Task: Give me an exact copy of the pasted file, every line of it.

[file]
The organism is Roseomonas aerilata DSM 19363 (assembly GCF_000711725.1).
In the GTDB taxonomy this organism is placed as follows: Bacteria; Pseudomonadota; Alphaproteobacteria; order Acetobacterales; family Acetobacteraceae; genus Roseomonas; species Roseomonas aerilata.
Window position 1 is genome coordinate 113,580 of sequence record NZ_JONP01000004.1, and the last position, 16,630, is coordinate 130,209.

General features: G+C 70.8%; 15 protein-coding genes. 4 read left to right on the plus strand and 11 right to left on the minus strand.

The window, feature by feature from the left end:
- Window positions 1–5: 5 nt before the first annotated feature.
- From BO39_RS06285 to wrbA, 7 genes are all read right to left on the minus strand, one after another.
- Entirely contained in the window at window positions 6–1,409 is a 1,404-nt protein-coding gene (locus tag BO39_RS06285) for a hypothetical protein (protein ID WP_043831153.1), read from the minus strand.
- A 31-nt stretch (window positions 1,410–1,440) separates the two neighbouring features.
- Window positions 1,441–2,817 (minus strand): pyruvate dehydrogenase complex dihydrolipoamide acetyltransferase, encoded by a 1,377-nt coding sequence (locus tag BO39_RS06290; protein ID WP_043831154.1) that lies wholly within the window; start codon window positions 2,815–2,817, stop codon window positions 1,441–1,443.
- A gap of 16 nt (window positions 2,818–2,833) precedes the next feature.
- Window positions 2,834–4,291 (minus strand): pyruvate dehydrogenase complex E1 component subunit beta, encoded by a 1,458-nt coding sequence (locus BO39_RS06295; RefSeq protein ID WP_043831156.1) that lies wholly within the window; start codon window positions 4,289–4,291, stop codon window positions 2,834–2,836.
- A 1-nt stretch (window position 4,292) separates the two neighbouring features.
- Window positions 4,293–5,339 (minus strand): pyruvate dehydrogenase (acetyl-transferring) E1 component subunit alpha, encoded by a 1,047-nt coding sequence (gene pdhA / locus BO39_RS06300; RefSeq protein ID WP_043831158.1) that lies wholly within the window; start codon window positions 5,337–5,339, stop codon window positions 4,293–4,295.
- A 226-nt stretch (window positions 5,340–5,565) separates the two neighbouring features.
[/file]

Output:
The organism is Roseomonas aerilata DSM 19363 (assembly GCF_000711725.1).
In the GTDB taxonomy this organism is placed as follows: Bacteria; Pseudomonadota; Alphaproteobacteria; order Acetobacterales; family Acetobacteraceae; genus Roseomonas; species Roseomonas aerilata.
Window position 1 is genome coordinate 113,580 of sequence record NZ_JONP01000004.1, and the last position, 16,630, is coordinate 130,209.

General features: G+C 70.8%; 15 protein-coding genes. 4 read left to right on the plus strand and 11 right to left on the minus strand.

The window, feature by feature from the left end:
- Window positions 1–5: 5 nt before the first annotated feature.
- From BO39_RS06285 to wrbA, 7 genes are all read right to left on the minus strand, one after another.
- Entirely contained in the window at window positions 6–1,409 is a 1,404-nt protein-coding gene (locus tag BO39_RS06285) for a hypothetical protein (protein ID WP_043831153.1), read from the minus strand.
- A 31-nt stretch (window positions 1,410–1,440) separates the two neighbouring features.
- Window positions 1,441–2,817 (minus strand): pyruvate dehydrogenase complex dihydrolipoamide acetyltransferase, encoded by a 1,377-nt coding sequence (locus tag BO39_RS06290; protein ID WP_043831154.1) that lies wholly within the window; start codon window positions 2,815–2,817, stop codon window positions 1,441–1,443.
- A gap of 16 nt (window positions 2,818–2,833) precedes the next feature.
- Window positions 2,834–4,291 (minus strand): pyruvate dehydrogenase complex E1 component subunit beta, encoded by a 1,458-nt coding sequence (locus BO39_RS06295; RefSeq protein ID WP_043831156.1) that lies wholly within the window; start codon window positions 4,289–4,291, stop codon window positions 2,834–2,836.
- A 1-nt stretch (window position 4,292) separates the two neighbouring features.
- Window positions 4,293–5,339 (minus strand): pyruvate dehydrogenase (acetyl-transferring) E1 component subunit alpha, encoded by a 1,047-nt coding sequence (gene pdhA / locus BO39_RS06300; RefSeq protein ID WP_043831158.1) that lies wholly within the window; start codon window positions 5,337–5,339, stop codon window positions 4,293–4,295.
- A 226-nt stretch (window positions 5,340–5,565) separates the two neighbouring features.